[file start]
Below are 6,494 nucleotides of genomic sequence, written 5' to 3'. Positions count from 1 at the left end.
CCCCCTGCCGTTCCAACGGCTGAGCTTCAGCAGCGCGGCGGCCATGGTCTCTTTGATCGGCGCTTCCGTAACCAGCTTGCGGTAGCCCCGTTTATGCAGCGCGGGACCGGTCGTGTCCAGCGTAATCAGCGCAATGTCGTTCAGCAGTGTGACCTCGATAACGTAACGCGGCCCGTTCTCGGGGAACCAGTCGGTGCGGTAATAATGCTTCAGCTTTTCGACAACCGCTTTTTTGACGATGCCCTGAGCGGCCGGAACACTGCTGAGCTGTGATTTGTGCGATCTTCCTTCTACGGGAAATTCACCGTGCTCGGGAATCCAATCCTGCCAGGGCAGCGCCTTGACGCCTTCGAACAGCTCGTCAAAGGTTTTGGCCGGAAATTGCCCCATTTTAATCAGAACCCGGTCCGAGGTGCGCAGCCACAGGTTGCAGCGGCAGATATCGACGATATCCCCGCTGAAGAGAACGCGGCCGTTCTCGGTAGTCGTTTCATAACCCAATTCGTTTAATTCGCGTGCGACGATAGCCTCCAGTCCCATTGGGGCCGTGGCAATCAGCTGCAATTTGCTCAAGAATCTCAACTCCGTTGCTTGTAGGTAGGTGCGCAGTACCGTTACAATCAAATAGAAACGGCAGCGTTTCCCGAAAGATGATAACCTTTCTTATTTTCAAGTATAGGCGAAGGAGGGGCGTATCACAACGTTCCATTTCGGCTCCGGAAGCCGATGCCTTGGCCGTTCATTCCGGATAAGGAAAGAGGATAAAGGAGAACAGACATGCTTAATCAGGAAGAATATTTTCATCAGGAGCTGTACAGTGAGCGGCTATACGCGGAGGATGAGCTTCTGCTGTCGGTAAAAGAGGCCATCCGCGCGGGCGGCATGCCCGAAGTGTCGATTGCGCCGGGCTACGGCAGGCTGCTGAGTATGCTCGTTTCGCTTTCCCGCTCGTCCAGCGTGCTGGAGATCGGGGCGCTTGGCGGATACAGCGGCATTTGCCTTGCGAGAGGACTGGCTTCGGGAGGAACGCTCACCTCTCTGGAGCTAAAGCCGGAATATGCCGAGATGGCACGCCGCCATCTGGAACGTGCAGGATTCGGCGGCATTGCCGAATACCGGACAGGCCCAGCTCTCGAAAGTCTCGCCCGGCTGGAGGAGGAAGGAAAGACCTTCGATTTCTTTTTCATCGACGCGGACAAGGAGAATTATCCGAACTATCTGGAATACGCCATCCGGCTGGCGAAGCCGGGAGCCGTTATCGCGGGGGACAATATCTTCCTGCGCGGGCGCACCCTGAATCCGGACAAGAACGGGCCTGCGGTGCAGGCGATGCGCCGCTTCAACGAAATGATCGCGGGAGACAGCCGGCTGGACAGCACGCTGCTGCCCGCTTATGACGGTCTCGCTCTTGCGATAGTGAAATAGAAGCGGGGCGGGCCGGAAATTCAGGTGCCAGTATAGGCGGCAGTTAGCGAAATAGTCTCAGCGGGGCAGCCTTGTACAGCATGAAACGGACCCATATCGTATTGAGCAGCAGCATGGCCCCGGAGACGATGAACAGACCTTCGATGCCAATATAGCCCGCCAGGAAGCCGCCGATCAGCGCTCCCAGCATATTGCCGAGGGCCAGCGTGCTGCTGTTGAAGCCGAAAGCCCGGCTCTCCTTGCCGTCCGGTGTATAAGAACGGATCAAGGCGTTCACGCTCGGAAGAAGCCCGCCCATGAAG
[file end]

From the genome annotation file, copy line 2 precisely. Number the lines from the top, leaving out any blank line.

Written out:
CCCCCTGCCGTTCCAACGGCTGAGCTTCAGCAGCGCGGCGGCCATGGTCTCTTTGATCGGCGCTTCCGTAACCAGCTTGCGGTAGCCCCGTTTATGCAGCGCGGGACCGGTCGTGTCCAGCGTAATCAGCGCAATGTCGTTCAGCAGTGTGACCTCGATAACGTAACGCGGCCCGTTCTCGGGGAACCAGTCGGTGCGGTAATAATGCTTCAGCTTTTCGACAACCGCTTTTTTGACGATGCCCTGAGCGGCCGGAACACTGCTGAGCTGTGATTTGTGCGATCTTCCTTCTACGGGAAATTCACCGTGCTCGGGAATCCAATCCTGCCAGGGCAGCGCCTTGACGCCTTCGAACAGCTCGTCAAAGGTTTTGGCCGGAAATTGCCCCATTTTAATCAGAACCCGGTCCGAGGTGCGCAGCCACAGGTTGCAGCGGCAGATATCGACGATATCCCCGCTGAAGAGAACGCGGCCGTTCTCGGTAGTCGTTTCATAACCCAATTCGTTTAATTCGCGTGCGACGATAGCCTCCAGTCCCATTGGGGCCGTGGCAATCAGCTGCAATTTGCTCAAGAATCTCAACTCCGTTGCTTGTAGGTAGGTGCGCAGTACCGTTACAATCAAATAGAAACGGCAGCGTTTCCCGAAAGATGATAACCTTTCTTATTTTCAAGTATAGGCGAAGGAGGGGCGTATCACAACGTTCCATTTCGGCTCCGGAAGCCGATGCCTTGGCCGTTCATTCCGGATAAGGAAAGAGGATAAAGGAGAACAGACATGCTTAATCAGGAAGAATATTTTCATCAGGAGCTGTACAGTGAGCGGCTATACGCGGAGGATGAGCTTCTGCTGTCGGTAAAAGAGGCCATCCGCGCGGGCGGCATGCCCGAAGTGTCGATTGCGCCGGGCTACGGCAGGCTGCTGAGTATGCTCGTTTCGCTTTCCCGCTCGTCCAGCGTGCTGGAGATCGGGGCGCTTGGCGGATACAGCGGCATTTGCCTTGCGAGAGGACTGGCTTCGGGAGGAACGCTCACCTCTCTGGAGCTAAAGCCGGAATATGCCGAGATGGCACGCCGCCATCTGGAACGTGCAGGATTCGGCGGCATTGCCGAATACCGGACAGGCCCAGCTCTCGAAAGTCTCGCCCGGCTGGAGGAGGAAGGAAAGACCTTCGATTTCTTTTTCATCGACGCGGACAAGGAGAATTATCCGAACTATCTGGAATACGCCATCCGGCTGGCGAAGCCGGGAGCCGTTATCGCGGGGGACAATATCTTCCTGCGCGGGCGCACCCTGAATCCGGACAAGAACGGGCCTGCGGTGCAGGCGATGCGCCGCTTCAACGAAATGATCGCGGGAGACAGCCGGCTGGACAGCACGCTGCTGCCCGCTTATGACGGTCTCGCTCTTGCGATAGTGAAATAGAAGCGGGGCGGGCCGGAAATTCAGGTGCCAGTATAGGCGGCAGTTAGCGAAATAGTCTCAGCGGGGCAGCCTTGTACAGCATGAAACGGACCCATATCGTATTGAGCAGCAGCATGGCCCCGGAGACGATGAACAGACCTTCGATGCCAATATAGCCCGCCAGGAAGCCGCCGATCAGCGCTCCCAGCATATTGCCGAGGGCCAGCGTGCTGCTGTTGAAGCCGAAAGCCCGGCTCTCCTTGCCGTCCGGTGTATAAGAACGGATCAAGGCGTTCACGCTCGGAAGAAGCCCGCCCATGAAG